After experiencing or witnessing violence, the most important things are getting to a safe place and taking care of yourself. Realize that what happened to you is not your fault and that you are in control of what happens next.
Telling someone is a brave act, but there are many reasons why you might not feel comfortable sharing with other people. At the same time, there are many benefits to telling someone you trust what happened, and there are several options that you may pursue according to the kind of support that you want. The choice is yours as to whom you want to share the information with and how much information. Note: if you decide to tell someone, you may want to ask about their responsibilities related to reporting and confidentiality as early in the conversation as possible.
If you or someone you know experiences sexual assault or violence on or off campus, please know that there are trained professionals in the Seattle area who are available to offer confidential support and counseling, if you wish. Every question you have is valid and important. Trained staff at the Sexual Assault and Traumatic Stress Center at Harborview can also provide assistance connecting survivors with advocates to guide you through a forensic exam and through any reporting process you might choose.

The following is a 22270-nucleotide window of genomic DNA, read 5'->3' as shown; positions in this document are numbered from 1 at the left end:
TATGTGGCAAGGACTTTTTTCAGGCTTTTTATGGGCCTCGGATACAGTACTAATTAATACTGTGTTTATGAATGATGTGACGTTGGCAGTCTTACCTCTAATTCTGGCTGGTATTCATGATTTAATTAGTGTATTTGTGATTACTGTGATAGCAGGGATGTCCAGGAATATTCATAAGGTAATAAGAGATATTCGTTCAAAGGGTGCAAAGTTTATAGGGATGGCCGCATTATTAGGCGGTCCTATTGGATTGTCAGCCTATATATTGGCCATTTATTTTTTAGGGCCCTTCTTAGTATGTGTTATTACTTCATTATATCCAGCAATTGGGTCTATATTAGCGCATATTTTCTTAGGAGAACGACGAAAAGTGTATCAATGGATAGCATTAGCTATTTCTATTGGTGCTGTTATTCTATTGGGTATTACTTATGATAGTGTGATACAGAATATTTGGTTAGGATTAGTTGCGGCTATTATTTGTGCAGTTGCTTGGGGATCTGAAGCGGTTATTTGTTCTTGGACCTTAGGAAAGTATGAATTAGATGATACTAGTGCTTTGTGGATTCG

The GenEQ Resource Center does not have trained counselors on staff; however, we can assist with navigating the reporting process or finding resources to support your choices.
Chat online and get help from a trained support specialist through RAINN.org
Call the 24-hour national sexual assault support hotline: (800) 656-4673.
If there is immediate and active threat or emergency, dial 9-1-1.
Reporting at NSC
Things to know about making a report to law enforcement or the college
- • You may ask that a friend or advocate to accompany you.
- • For incidents occurring on campus contact the NSC Safety and Security Office at (206) 934-3636 and a campus security officer will meet you at a safe location on campus.
- • The police officer taking the initial report and detectives who continue the investigation, as well as campus investigators, will ask you for as much information, in as much detail as you can give, about the circumstances of the crime and the assailant. This doesn’t mean they do not believe you; they are trying to build their case.
- • The questions asked may be difficult to answer but are designed to help you accurately recall the incident. You have the right to ask the purpose of a question and to have the officer or investigator explain to you why your answers are needed.
- • Do not be afraid to say you are not sure or don’t remember. Feel free to request an explanation if you don’t understand what is being asked.
- • You may find that as the days pass, you will remember more details about what happened. Consider contacting the police and/or the campus investigator to provide them with this additional information.
- • With a police report, you should be given a report number at the time the report is made, and you can request a copy of the report once the case is closed.
- • In a campus investigation, if you choose to discontinue your participation, you may do so at any point in the process.
Reporting to the local police